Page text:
Diagnostic sonogram demonstrating a type I choledochal cyst in a 4-month-old child presenting with elevated hyperbilirubinemia and hepatic transaminase levels.Isotopic Findings: Hepatobiliary scintigraphic modalities are used commonly in the setting of acutecholecystitis and in the investigation of neonatal jaundice. In addition, these techniques are useful in thediagnosis of choledochal cysts.Kao and co-investigators studied the significance of nonvisualization of the gallbladder on cholescintigraphyin 27 patients with choledochal cysts. Nonvisualization of the gallbladder occurred in 18 (67%) of 27 patientsat 4 hours after injection of the radionuclide. Most of the patients did not have acute cholecystitis. Theauthors concluded that nonvisualization of the gallbladder in this patient population is not necessarilyindicative of acute cholecystitis and that large choledochal cysts may compress the gallbladder, leading tononvisualization. Surgical specimen
Sturge Weber syndrome :Small left cerebral hemisphere ,gyral calcifications. 3-Patient with ProptosisEtiology :A-Extraconal lesions :Dermoid cyst.Rhabdomyosarcoma.Dacryocystocele.Orbital Abscess.B-Intraconal Lesions:Orbital Pseudotumor.Hemangioma.Optic nerve glioma.Meningioma.Tolosa Hunt Syndrome.Retinoblastoma. Right intraconal mass -Rhabdomyosarcoma
CT:Persitent Hyperplastic primary vitreous Right orbital haemangioma 4-Patient with EpilepsyEtiology: 1. Perinatal accident (40%) 2. Congenital anomalies and phakomatosis (40%) 3. Post Hypoxic Ischemic Encephalopathy (10% ) 4. Cerebral trauma (10% ) 5. Cerebral tumors (1 % )Causes of epilepsy according to age :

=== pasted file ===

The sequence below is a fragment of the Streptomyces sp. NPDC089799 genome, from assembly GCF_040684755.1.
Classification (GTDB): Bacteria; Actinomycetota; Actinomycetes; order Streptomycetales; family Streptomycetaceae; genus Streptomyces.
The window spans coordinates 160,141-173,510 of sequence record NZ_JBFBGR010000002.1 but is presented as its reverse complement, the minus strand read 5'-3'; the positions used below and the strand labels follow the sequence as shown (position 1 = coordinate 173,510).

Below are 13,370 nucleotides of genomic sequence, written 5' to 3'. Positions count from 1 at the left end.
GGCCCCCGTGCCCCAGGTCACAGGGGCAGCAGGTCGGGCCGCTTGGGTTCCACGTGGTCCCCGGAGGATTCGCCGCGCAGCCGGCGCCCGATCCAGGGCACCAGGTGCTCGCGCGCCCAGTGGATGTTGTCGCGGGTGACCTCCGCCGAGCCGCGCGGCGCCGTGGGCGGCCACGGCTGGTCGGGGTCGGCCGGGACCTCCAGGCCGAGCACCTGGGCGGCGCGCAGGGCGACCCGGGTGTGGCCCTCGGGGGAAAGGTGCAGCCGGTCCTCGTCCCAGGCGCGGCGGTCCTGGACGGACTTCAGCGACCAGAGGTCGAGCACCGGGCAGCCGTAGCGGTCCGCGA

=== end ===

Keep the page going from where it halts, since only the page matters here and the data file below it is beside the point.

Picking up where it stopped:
Age CausesNeonate Anoxia- Neural malformation- Post infectious.Infant Anoxia-malformation-post infectious –Sturge Weber Syndrome-Tuberous sclerosis- Aicardi syndrome-Mitochondrial diseases.Children Ischemia –infection-traumaNewly discovered Tumor –Vascular malformations (AVM-Cavernoma)-Neural malformation (Corticalepilepsy dysplasia- Hippocampal sclerosis)-Hypothalamic hamartoma.Specific diagnosis :1.Holoprosencephaly:Holoprosencephaly denotes an incomplete or absent division of the embryonic forebrain (prosencephalon)into distinct lateral cerebral hemispheres.De Myer categorized holoprosencephaly into 3 types (from most severe to least severe): (1) alobarholoprosencephaly, or complete absence of midline forebrain division resulting in a monoventricle and fusedcerebral hemispheres; (2) semilobar holoprosencephaly, or incomplete forebrain division resulting in partialseparation of cerebral hemispheres, typically posteriorly; and (3) lobar holoprosencephaly, or completeventricular separation with focal areas of incomplete cortical division or anterior falcine hypoplasia.2.Schizencephaly :Schizencephaly is an uncommon disorder of neuronal migrational characterized by a cerebrospinal fluid–filled cleft, which is lined by gray matter. The cleft extends across the entire cerebral hemisphere, from theventricular surface (ependyma) to the periphery (pial surface) of the brain.The clefts may be unilateral or bilateral and may be closed (fused lips), as in schizencephaly type I, orseparated (open lips), as in schizencephaly type II. Open lip Schizencephaly3.Heterotopia:Gray-matter heterotopia means collections of gray matter in abnormal locations.It can be nodular or laminar.